"I sat in the police station in Petah Tikva. They said: There's no one to take you to the checkpoint. They said: Border Police will take you four kilometers from the checkpoint. I said: I have no permit, the police will come and catch me and I have a suspended [sentence]. They dropped me off far away from the checkpoint. I went by foot and I was afraid. I phoned my brothers and they said: How will we come, there are checkpoints? I walked a lot. There are settlers and there is army. After three, four hours a car from Kafr Qassem came by and took me home.
"I stayed in Hawara for two weeks, then I left and came here. I have been here for eight months. Sitting around. There is no work. I have no home. I am not married, I have no money. Just sitting. If I go to Hawara, the Border Police will catch me. They will put me on the floor for a few hours, check and say: You are a troublemaker. All because of the stones. I sleep at my brother's place and my sister's place and I eat at their expense. I am afraid to go into Israel and here there is no work.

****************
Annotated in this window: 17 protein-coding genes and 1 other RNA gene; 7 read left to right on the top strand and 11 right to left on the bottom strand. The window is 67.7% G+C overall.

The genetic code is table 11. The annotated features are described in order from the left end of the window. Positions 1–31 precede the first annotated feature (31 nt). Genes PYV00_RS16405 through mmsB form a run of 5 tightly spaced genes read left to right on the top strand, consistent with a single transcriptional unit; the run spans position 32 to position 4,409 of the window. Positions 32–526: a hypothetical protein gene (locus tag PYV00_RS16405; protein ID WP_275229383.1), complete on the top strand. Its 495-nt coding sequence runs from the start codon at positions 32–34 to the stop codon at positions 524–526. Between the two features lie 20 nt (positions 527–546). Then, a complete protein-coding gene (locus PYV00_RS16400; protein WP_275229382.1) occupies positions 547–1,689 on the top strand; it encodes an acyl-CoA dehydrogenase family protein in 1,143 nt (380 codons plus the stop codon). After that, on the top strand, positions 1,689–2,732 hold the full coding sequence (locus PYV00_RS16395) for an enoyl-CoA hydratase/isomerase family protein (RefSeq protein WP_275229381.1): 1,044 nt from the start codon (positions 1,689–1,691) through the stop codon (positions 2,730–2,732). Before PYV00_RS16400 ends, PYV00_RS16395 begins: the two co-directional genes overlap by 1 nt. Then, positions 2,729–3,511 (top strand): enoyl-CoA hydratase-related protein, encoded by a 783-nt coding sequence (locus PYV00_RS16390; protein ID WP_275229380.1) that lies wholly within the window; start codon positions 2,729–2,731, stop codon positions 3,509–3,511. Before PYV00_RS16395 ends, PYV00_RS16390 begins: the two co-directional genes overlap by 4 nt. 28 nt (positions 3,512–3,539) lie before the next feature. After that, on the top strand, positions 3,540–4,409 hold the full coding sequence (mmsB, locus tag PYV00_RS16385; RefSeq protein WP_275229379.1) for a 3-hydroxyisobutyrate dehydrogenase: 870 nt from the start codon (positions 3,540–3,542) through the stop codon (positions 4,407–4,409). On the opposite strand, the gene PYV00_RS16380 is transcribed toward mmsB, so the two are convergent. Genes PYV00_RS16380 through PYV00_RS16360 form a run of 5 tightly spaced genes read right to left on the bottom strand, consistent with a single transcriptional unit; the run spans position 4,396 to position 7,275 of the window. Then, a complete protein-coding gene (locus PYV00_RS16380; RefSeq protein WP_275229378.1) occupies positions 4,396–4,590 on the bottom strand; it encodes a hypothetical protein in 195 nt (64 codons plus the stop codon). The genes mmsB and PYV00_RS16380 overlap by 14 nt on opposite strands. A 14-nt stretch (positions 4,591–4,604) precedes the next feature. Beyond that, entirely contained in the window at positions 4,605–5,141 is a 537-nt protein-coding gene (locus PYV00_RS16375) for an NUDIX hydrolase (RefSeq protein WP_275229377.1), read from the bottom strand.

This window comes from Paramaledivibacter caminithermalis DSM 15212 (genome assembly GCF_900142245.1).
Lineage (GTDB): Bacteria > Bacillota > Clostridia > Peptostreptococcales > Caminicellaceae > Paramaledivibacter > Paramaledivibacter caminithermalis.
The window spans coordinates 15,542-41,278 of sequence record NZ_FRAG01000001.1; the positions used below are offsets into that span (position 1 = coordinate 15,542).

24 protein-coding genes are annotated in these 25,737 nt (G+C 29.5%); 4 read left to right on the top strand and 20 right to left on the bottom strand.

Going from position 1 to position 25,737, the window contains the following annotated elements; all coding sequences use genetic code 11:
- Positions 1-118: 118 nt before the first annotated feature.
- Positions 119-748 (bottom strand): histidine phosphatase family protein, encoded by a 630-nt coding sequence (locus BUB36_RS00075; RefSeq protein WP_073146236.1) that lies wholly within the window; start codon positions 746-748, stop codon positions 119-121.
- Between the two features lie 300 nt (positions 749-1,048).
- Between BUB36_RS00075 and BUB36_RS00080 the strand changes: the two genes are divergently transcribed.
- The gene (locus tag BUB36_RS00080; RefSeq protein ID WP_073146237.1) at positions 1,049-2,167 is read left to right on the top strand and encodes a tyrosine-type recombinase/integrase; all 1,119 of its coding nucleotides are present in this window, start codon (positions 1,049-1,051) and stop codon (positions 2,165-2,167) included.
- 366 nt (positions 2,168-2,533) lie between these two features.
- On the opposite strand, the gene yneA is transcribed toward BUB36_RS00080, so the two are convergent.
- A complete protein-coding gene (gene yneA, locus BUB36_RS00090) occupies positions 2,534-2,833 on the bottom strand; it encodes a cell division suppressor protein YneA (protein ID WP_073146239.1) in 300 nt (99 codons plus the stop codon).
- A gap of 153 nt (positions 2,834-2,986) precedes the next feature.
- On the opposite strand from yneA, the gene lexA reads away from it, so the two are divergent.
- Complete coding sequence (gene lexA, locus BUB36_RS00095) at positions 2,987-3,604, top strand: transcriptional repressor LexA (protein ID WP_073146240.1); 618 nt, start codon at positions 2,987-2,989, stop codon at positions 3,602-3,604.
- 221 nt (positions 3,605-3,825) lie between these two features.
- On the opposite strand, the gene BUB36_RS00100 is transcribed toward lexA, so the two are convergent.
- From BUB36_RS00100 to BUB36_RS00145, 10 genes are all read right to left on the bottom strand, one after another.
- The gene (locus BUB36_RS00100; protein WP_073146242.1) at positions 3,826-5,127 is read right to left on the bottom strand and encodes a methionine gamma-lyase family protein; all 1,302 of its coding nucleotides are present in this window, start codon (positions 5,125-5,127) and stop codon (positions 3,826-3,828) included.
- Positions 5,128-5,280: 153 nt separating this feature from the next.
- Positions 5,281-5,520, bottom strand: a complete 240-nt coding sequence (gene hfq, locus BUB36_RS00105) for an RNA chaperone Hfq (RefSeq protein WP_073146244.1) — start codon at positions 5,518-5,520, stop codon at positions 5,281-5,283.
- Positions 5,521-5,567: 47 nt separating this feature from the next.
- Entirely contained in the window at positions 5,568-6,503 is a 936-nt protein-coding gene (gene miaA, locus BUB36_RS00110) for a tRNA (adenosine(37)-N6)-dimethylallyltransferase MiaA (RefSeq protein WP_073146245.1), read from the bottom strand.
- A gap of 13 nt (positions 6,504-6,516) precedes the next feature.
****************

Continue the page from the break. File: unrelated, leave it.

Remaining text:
"The Shin Bet ruined my life. I don't want to work for them. I don't want to make trouble, I don't want to be Hamas, just to work. To be married and that's all."
Suddenly he fell silent and said no more. He was crestfallen. He sat there silently for a long time, his sad gaze fixed on the floor.